Tagged: black struggle

Racism and Zionism in the US Left – CPGB’s lynch-mob American Ally

Platypus

H/T Ross Wolfe, the Charnel House

The material below has some seriously disturbing aspects, mixed with some level of insight on more peripheral matters. It consists of a series of observations by Chris Cutrone, the leader of the US leftist organisation known as Platypus Affiliated Society, a kind of left-wing think-tank that states in its statement of purpose:

“the first task for the reconstitution of a Marxian Left as an emancipatory force is to recognize the reasons for the historical failure of Marxism and to clarify the necessity of a Marxian Left for the present and future” (http://platypus1917.org/)

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Solidarity With Tower Hamlets Against Neocon/Zionist Coup!

The following leaflet was distributed at the ‘Reclaim Brixton’ event on 25 April

Ten years ago, the working class and oppressed of Tower Hamlets, including many of Muslim/South Asian migrant descent or background, struck an important political blow at imperialism and the Iraq War. They did this by electing George Galloway as MP for Bethnal Green and Bow in the 2005 General Election, for the left-wing anti-war RESPECT party.

That was very alarming to the rulers of this country, because Galloway had been expelled from Labour for taking a heroic position on the Iraq War, effectively calling for the Arab world to resist the Bush/Blair-led imperialist invasion by force.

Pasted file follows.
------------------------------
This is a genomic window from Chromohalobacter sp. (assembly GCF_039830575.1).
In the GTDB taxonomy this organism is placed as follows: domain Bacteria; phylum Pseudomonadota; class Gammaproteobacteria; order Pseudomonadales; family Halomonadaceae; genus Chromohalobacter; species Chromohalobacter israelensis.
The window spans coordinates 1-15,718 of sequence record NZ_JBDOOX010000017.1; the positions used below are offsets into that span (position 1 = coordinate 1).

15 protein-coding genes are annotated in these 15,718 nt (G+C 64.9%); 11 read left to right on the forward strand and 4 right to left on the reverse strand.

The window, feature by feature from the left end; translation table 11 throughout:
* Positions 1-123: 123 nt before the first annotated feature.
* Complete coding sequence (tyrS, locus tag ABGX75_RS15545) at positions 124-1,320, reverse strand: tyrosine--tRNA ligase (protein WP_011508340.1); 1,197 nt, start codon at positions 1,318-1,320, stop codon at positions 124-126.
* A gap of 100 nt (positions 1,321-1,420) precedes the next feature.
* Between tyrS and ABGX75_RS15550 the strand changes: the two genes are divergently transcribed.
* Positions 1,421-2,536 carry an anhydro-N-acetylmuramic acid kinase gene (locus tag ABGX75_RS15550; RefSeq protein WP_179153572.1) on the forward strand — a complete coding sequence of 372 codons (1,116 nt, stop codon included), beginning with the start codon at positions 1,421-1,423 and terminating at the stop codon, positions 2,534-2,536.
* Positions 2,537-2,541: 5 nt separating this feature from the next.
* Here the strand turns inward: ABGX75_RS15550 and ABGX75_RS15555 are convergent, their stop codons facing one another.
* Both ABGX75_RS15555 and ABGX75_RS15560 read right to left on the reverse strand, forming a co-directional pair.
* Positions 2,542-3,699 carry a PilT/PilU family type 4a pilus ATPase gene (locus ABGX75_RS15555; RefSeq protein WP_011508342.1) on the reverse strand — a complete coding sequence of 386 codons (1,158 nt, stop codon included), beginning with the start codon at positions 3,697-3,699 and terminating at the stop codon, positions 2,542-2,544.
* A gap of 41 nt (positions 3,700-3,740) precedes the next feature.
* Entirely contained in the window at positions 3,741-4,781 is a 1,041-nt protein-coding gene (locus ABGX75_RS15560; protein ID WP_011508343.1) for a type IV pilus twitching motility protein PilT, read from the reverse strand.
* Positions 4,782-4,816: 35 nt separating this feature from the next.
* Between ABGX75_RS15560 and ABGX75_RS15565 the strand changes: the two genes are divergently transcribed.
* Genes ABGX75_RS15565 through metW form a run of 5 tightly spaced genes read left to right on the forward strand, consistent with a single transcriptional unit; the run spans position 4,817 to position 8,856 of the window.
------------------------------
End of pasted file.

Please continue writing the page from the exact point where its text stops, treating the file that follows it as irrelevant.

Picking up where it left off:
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Phoney Obama Exposed by Ferguson Black Struggle

The balloon of illusion in Barack Obama is bursting. It was inevitable that the election of America’s first Black President would lead to a temporary dampening down of struggle by Blacks and working class people more generally against capitalism and its effects. That was the reason Obama was handed the Democratic nomination in the first place.  After the extreme repression, warmongering, rampant venality, and finally near-economic collapse of the Bush years, US capitalism desperately needed a more attractive face to head off the likelihood of a social explosion.

Obama more than fitted the bill: as not only a liberal, but a Black liberal to boot, he was the ideal man to do this job for the bourgeoisie. His progress through a two-party political system that is both thoroughly stitched up and fundamentally still intact – no real challenge has been made to the twin parties of US capital for many decades – was a reflection of the fact that he was the rulers’ man for the job. And he temporarily succeeded in co-opting many previously very angry Black and other working class people to accept that his administration was the only thing realistically on offer. A historically very weak US left that had begun to sense that things were beginning to swing to the left in the late Bush years, with rising anti-war activism and accelerating Black and working class anger over atrocities like the attacks on the victims of Hurricane Katrina, was abruptly becalmed by Obama.

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Michael Brown solidarity camp in London, England